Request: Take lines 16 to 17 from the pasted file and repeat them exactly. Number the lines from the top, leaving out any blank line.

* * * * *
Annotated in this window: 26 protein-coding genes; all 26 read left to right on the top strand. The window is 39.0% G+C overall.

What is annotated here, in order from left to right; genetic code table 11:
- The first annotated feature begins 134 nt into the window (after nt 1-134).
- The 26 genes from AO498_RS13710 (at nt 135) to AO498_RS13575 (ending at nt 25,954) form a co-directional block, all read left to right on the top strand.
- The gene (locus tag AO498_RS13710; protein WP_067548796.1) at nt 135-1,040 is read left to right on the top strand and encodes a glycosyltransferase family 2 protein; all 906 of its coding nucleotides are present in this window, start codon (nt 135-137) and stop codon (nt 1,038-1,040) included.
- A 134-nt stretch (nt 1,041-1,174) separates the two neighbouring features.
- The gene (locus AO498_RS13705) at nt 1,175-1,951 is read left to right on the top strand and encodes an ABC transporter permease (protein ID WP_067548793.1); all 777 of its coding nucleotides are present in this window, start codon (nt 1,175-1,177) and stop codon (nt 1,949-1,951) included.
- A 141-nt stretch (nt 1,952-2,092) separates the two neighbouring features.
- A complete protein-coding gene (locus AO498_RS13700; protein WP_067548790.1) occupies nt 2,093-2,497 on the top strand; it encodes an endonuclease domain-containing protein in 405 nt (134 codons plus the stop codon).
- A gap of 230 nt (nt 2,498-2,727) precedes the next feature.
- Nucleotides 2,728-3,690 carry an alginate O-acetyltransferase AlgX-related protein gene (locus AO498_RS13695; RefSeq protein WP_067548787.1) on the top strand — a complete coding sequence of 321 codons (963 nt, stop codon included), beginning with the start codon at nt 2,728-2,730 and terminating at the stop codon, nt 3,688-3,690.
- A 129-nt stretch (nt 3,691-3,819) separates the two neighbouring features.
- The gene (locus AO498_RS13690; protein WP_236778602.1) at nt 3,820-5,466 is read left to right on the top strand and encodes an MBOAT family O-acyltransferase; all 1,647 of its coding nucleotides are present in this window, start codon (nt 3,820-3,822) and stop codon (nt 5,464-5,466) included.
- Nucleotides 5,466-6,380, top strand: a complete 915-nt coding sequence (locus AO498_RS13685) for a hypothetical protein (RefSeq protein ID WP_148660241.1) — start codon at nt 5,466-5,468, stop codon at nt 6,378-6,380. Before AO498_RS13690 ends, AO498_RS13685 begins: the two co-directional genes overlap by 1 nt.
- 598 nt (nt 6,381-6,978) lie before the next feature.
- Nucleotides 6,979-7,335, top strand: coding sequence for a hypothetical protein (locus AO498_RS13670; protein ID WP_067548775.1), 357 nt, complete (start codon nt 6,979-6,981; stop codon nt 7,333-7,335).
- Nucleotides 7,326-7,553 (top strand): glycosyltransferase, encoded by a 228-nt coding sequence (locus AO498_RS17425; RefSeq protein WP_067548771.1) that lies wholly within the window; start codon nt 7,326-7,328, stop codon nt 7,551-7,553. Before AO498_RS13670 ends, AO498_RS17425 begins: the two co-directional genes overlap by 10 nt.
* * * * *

- Nucleotides 6,979-7,335, top strand: coding sequence for a hypothetical protein (locus AO498_RS13670; protein ID WP_067548775.1), 357 nt, complete (start codon nt 6,979-6,981; stop codon nt 7,333-7,335).
- Nucleotides 7,326-7,553 (top strand): glycosyltransferase, encoded by a 228-nt coding sequence (locus AO498_RS17425; RefSeq protein WP_067548771.1) that lies wholly within the window; start codon nt 7,326-7,328, stop codon nt 7,551-7,553. Before AO498_RS13670 ends, AO498_RS17425 begins: the two co-directional genes overlap by 10 nt.